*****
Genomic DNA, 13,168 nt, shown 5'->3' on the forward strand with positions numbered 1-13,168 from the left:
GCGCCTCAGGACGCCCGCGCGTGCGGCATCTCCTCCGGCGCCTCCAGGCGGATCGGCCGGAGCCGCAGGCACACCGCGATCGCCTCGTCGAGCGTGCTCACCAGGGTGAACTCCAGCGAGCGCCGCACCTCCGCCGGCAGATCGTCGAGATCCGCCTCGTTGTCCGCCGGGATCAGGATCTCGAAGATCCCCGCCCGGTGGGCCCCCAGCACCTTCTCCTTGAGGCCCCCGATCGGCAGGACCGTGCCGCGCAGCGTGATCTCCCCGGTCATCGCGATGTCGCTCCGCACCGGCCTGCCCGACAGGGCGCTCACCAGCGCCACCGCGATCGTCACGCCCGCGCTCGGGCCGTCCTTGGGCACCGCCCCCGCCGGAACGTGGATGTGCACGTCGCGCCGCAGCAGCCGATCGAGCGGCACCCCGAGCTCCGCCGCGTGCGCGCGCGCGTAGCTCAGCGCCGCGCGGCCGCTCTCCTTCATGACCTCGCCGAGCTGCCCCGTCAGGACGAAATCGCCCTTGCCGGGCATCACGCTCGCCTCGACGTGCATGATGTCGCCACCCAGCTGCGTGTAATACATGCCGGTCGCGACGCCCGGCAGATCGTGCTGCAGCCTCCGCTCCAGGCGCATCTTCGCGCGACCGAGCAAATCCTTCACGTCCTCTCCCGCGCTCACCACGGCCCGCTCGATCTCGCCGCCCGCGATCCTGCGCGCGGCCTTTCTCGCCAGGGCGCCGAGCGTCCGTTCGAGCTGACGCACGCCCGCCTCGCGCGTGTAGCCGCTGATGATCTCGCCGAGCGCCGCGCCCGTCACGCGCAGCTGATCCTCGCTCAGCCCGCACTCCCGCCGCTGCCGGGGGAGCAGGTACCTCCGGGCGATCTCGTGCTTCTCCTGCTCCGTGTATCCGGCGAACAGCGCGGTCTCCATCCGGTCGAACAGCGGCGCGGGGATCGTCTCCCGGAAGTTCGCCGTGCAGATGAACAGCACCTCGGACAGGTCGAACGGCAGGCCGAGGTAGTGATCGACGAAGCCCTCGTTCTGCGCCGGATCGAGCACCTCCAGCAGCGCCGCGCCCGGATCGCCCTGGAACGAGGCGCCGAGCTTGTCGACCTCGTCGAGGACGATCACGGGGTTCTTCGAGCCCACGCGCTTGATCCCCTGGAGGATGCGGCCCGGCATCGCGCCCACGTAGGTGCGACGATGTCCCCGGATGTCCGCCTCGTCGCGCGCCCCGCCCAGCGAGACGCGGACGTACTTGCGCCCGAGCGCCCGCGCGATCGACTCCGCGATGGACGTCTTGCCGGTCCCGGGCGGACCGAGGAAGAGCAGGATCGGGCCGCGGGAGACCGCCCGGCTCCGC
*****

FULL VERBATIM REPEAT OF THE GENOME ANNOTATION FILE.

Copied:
Genomic DNA, 13,168 nt, shown 5'->3' on the forward strand with positions numbered 1-13,168 from the left:
GCGCCTCAGGACGCCCGCGCGTGCGGCATCTCCTCCGGCGCCTCCAGGCGGATCGGCCGGAGCCGCAGGCACACCGCGATCGCCTCGTCGAGCGTGCTCACCAGGGTGAACTCCAGCGAGCGCCGCACCTCCGCCGGCAGATCGTCGAGATCCGCCTCGTTGTCCGCCGGGATCAGGATCTCGAAGATCCCCGCCCGGTGGGCCCCCAGCACCTTCTCCTTGAGGCCCCCGATCGGCAGGACCGTGCCGCGCAGCGTGATCTCCCCGGTCATCGCGATGTCGCTCCGCACCGGCCTGCCCGACAGGGCGCTCACCAGCGCCACCGCGATCGTCACGCCCGCGCTCGGGCCGTCCTTGGGCACCGCCCCCGCCGGAACGTGGATGTGCACGTCGCGCCGCAGCAGCCGATCGAGCGGCACCCCGAGCTCCGCCGCGTGCGCGCGCGCGTAGCTCAGCGCCGCGCGGCCGCTCTCCTTCATGACCTCGCCGAGCTGCCCCGTCAGGACGAAATCGCCCTTGCCGGGCATCACGCTCGCCTCGACGTGCATGATGTCGCCACCCAGCTGCGTGTAATACATGCCGGTCGCGACGCCCGGCAGATCGTGCTGCAGCCTCCGCTCCAGGCGCATCTTCGCGCGACCGAGCAAATCCTTCACGTCCTCTCCCGCGCTCACCACGGCCCGCTCGATCTCGCCGCCCGCGATCCTGCGCGCGGCCTTTCTCGCCAGGGCGCCGAGCGTCCGTTCGAGCTGACGCACGCCCGCCTCGCGCGTGTAGCCGCTGATGATCTCGCCGAGCGCCGCGCCCGTCACGCGCAGCTGATCCTCGCTCAGCCCGCACTCCCGCCGCTGCCGGGGGAGCAGGTACCTCCGGGCGATCTCGTGCTTCTCCTGCTCCGTGTATCCGGCGAACAGCGCGGTCTCCATCCGGTCGAACAGCGGCGCGGGGATCGTCTCCCGGAAGTTCGCCGTGCAGATGAACAGCACCTCGGACAGGTCGAACGGCAGGCCGAGGTAGTGATCGACGAAGCCCTCGTTCTGCGCCGGATCGAGCACCTCCAGCAGCGCCGCGCCCGGATCGCCCTGGAACGAGGCGCCGAGCTTGTCGACCTCGTCGAGGACGATCACGGGGTTCTTCGAGCCCACGCGCTTGATCCCCTGGAGGATGCGGCCCGGCATCGCGCCCACGTAGGTGCGACGATGTCCCCGGATGTCCGCCTCGTCGCGCGCCCCGCCCAGCGAGACGCGGACGTACTTGCGCCCGAGCGCCCGCGCGATCGACTCCGCGATGGACGTCTTGCCGGTCCCGGGCGGACCGAGGAAGAGCAGGATCGGGCCGCGGGAGACCGCCCGGCTCCGC